Over time, the perception of legitimacy evolves into a feeling of entitlement. In the minds of its supporters, the liberation movement is a lifelong mission. Power is viewed as a means of fulfilling that mission. As a result, term limits and other checks and balances are treated as mere technical hurdles in the way of advancing the mission, rather than as the structures meant to prevent the monopolization of power. Ugandan President Yoweri Museveni, whose National Resistance Movement (NRM) was the first to unseat an incumbent government in post-colonial Africa, explains, “Freedom fighters see leadership as a sacrifice, not a job.” The late Ethiopian Prime Minister Meles Zenawi adopted the name “Meles” to honor a founder of the Tigray Peoples Liberation Front who died in the struggle. What appeared as a mere name was in fact a reminder of an unfinished mission.
In the minds of its supporters, the liberation movement is a lifelong mission.
This conviction confers in the minds of former fighters a “virtually permanent claim on state power,” according to liberation movement specialist Christopher Clapham. This has created a tendency to circumvent term limits, consolidate power, and foster reliance on coercion and patronage. The ideals of the struggle then degenerate, as exclusion, largesse, and regime survival take over.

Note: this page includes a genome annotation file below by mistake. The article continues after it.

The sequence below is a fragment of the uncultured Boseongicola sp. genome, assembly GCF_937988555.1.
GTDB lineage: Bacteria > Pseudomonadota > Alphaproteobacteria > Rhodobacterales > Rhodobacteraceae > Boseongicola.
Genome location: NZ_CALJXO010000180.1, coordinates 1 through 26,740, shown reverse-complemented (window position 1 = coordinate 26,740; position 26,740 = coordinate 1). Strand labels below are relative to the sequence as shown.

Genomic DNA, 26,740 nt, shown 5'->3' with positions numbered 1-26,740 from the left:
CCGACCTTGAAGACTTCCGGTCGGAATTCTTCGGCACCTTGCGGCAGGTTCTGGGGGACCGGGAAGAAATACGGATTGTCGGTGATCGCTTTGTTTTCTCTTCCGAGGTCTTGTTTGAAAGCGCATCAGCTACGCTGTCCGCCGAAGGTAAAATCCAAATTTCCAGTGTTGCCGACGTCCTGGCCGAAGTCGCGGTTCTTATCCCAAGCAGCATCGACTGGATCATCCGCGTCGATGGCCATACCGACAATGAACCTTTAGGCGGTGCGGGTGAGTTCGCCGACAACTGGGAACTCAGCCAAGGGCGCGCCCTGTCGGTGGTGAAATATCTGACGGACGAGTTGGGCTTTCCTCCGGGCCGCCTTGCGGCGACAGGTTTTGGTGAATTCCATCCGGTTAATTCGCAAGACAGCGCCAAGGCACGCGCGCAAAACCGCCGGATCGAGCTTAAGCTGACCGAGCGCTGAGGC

Additionally, most movements are afflicted by “pathologies of militarism over politics, brute force to instill conformity, witch-hunting, abuse of women and vulnerable groups, and ethnic politics” that date back to the struggle, says Ibbo Mandaza, a leading historian of the Southern African liberation movements. These pathologies continue in government, he argues, breeding “impunity and disdain for national institutions, and accountability.” Predation and violence then become entrenched and in time, “the legacies of the struggle are seen as a curse,” says Clapham. With only weak checks and balances on leaders, liberation movements are also susceptible to being subverted to the interests of the few and can simply transform into a new form of authoritarianism.
A Mixed Record in Championing Reforms
The impulse by leaders to reverse reforms they once championed is strong. The collapse of the ruling Sudan People’s Liberation Movement/Army (SPLM/A) and subsequent civil war, came fairly quickly (two years after independence). South Sudan had all the hallmarks of the post-liberation challenge: highly militarized politics, pervasive entitlement, determination to hold on to office at all costs, and the use of force to settle political disputes.